Home » Cis321 milestone 5 – process modeling part ii – guaranteed a+ solution

Cis321 milestone 5 – process modeling part ii – guaranteed a+ solution




Part 1



1.      Level 0 Data flow Diagram


he requirements analysis phase answers the question, ‘What does the user need and want from a new system?’ The requirements analysis phase is critical to the success of any new information system! In this milestone we need to identify what information systems requirements need to be defined from the system users’ perspectives.

The Data Flow Diagram (DFD) is a graphical representation of system which shows systems structure and components.  The DFD shows how the data transforms in the system, what the source of the input is and what is the destination. Also, the DFD presents data structure and how it’s stored.

In this milestone you will explode the Context level DFD to Level 0 DFD to show sub-systems (processes). The Level 0 DFD shows internal data stores and how data flows through the processes.


2.      Child diagram definition


hild level diagrams show details and are built till needed level of details is reached. First, we show the information system as a single process on the Context diagram. Then, we decompose and show more details until all processes are functional primitives. Not all processes are exploded to the same number of levels- it’s not required to explode all processes to the same level. The main target is to reach the functional primitive which will be translated into units of program code.





After completing this milestone, you should be able to:

  1.  Create a Level 0 (System) Data Flow Diagram
  2.  Create a Child Data Flow Diagram





Before starting this milestone, the following topics should be covered:

• Process Modeling – Chapter 9





As a systems analyst or knowledgeable end-user, you must learn how to draw data flow diagrams to model business process requirements. The preliminary investigation and problem analysis phases of the methodology have been completed and you understand the current system’s strengths, weaknesses, limitations, problems, opportunities, and constraints. You have already built the Context models (Milestone 3) to document business requirements for the new system. You now need to build the Level 0 (System) DFD and corresponding process models.




  1. Develop Level 0 DFD. Make assumptions where necessary. 
  2. Draw one Child Diagram using the Level 0 diagram.
  3. Continue decomposition of one process up to primitive processes (Level 2, Level 3, etc.)


Deliverable format and software to be used are according to your instructor’s specifications. Deliverables should be neatly packaged in a binder, separated with a tab divider labeled “Milestone 5-Part II”.




• Context Data Flow Diagram Narrative – Exhibit 5.1


Level 0 Data flow Diagram



Child level diagrams:                                                                                                                                                                                          Due:  __/__/__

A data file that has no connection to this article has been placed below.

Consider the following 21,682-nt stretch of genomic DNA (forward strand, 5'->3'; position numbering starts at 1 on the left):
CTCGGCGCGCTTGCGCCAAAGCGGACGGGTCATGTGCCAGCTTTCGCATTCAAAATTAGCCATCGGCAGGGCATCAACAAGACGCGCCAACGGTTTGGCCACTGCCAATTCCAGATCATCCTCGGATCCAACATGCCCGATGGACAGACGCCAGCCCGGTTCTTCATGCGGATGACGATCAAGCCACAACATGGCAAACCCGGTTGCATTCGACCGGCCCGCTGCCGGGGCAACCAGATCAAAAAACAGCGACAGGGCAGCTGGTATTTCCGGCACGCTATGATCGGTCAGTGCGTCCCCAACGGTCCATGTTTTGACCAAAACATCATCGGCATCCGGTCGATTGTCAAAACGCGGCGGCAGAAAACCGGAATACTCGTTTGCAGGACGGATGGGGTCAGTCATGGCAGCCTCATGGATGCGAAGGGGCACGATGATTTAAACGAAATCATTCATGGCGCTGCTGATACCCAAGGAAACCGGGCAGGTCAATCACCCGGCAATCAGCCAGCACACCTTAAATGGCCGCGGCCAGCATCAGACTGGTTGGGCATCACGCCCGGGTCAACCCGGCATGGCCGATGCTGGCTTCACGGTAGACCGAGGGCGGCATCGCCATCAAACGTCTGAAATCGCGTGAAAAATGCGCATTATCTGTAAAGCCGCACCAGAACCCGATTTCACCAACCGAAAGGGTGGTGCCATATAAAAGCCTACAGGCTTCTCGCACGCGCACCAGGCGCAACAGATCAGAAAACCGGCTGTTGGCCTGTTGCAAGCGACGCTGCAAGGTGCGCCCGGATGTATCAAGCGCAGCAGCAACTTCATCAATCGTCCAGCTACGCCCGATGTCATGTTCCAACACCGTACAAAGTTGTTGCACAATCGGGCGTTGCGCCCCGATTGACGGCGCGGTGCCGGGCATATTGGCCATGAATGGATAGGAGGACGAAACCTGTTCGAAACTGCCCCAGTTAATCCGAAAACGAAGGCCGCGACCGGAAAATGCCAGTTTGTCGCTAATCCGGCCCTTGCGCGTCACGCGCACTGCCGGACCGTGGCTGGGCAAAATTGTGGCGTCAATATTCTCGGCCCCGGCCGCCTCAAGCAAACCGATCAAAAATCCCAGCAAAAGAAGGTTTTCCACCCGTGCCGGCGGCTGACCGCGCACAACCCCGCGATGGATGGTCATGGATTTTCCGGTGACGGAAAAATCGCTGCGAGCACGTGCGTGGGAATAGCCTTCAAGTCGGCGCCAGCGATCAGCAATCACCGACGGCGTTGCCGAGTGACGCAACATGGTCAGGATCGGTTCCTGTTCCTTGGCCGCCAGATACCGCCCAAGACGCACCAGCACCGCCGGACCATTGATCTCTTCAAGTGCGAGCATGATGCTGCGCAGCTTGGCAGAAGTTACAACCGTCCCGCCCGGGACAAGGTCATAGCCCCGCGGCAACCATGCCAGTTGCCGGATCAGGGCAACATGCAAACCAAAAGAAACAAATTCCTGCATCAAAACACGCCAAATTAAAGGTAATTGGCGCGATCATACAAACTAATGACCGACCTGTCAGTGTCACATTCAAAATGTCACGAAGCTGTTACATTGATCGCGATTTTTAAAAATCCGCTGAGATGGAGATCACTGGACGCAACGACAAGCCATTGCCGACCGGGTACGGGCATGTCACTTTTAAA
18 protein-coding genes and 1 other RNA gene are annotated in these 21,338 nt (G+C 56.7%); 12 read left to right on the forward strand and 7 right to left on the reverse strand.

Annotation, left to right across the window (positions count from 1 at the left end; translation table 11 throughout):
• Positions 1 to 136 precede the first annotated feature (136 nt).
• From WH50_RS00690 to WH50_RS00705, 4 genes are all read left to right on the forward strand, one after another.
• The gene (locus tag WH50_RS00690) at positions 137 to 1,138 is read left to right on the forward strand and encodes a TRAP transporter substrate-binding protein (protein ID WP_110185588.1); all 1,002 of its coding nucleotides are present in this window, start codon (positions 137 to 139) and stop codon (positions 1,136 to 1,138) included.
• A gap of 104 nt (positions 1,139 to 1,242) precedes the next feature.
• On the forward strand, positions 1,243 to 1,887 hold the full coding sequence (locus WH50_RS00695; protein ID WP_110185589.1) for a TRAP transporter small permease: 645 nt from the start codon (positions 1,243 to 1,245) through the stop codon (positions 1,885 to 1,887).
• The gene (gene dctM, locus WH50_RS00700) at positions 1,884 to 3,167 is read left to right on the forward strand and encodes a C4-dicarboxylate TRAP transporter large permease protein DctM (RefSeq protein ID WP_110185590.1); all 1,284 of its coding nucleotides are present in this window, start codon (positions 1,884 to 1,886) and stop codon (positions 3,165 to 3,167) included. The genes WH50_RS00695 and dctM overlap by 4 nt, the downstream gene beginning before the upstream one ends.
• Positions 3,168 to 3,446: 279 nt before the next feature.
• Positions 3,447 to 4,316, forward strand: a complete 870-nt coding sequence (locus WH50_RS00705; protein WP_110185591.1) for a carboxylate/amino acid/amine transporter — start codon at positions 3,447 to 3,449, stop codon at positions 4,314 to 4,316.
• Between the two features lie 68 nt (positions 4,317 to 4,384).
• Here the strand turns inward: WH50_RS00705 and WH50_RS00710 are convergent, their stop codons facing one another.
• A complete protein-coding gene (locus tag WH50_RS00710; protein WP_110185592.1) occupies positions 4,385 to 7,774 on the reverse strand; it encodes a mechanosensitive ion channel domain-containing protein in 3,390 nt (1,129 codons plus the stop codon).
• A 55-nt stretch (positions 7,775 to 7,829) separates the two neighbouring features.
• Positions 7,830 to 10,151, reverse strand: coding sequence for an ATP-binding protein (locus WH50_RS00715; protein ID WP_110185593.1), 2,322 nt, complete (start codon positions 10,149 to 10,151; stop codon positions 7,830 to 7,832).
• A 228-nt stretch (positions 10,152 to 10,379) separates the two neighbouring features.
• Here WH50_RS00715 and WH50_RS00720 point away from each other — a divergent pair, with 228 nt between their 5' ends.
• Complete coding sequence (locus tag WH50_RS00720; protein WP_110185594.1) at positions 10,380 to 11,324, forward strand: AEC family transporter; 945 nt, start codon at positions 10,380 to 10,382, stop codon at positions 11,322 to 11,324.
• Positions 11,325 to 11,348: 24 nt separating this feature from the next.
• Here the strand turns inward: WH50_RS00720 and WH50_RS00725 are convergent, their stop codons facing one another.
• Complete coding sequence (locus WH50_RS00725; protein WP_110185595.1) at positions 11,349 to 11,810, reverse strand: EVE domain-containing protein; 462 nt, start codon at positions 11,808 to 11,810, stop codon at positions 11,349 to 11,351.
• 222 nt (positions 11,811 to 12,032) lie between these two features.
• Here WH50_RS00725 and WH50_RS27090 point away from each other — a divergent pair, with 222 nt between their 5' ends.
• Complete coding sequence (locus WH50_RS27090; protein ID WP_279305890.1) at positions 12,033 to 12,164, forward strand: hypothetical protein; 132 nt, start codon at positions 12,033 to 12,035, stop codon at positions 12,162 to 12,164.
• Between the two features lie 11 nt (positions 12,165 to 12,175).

Advanced option is to develop Child diagrams for all processes in Level 0 DFD.

Child level diagrams:                                                       Due:  __/__/__
                                                                                                            Time: _______

Milestone’s Point Value:                                                                ____



Exhibit 5.1


The following is a copy of the transcript of an interview you, a systems analyst from Information Systems Services (ISS), conducted with Oscar Barrett, Janine Peck, and S.P. Marsh of the Equipment Depot. The goal of this interview was to determine requirements for the proposed system.


Scene: The Equipment Depot. You have scheduled to meet with the Equipment Depot staff just after the 3:00 PM shift change when Oscar Barrett finishes work and Janine Peck starts her shift. S.P. Marsh, the third shift employee has agreed to come in for the meeting.


You:    Well, here we all are again. I promise you I won’t be meeting with you to death.


Oscar: That’s OK. We want to help make sure the system does what we need.


You:    Good. That is really my goal for this meeting. I want to get consensus on

            everything the Equipment Check-Out System needs to do and who will be using

            each parts of that functionality. I already know the basic functions for the system.

 Employees need to check-out equipment and check it back in. But I was

wondering if you envisioned you doing the data entry or employees?


Oscar: We were talking about that. We are thinking of having two terminals here and

            letting employees do their own check-outs with the system verifying the skill

            classification and the equipment availability. It will generate a receipt they’ll

            bring  to us so we can actually fetch the tool. But we’ll have to check-in to verify

            that they are actually bringing the tool back. That would speed us up.


You:    Sound good. Now what if the employee loses the equipment he or she checks out?


Janine: That’s a real pain. Sometimes employees report that they lost something. But

            more often than not they don’t report it, hoping they’ll find it in a few days.

You:    So if they do report it, do you do anything?


S.P.:     Not initially. If someone needs that equipment and it is still lost, we may have to

            purchase a new one. In that case we try to mark the original check-out slip with a

            note of the lost and the cost of the replacement.


Janine: We do the same thing if employees checks in equipment they have damaged. We

            send it out for repair and mark the original check-out slip – if we can find it. But

            you’re going to solve all our finding problems, right?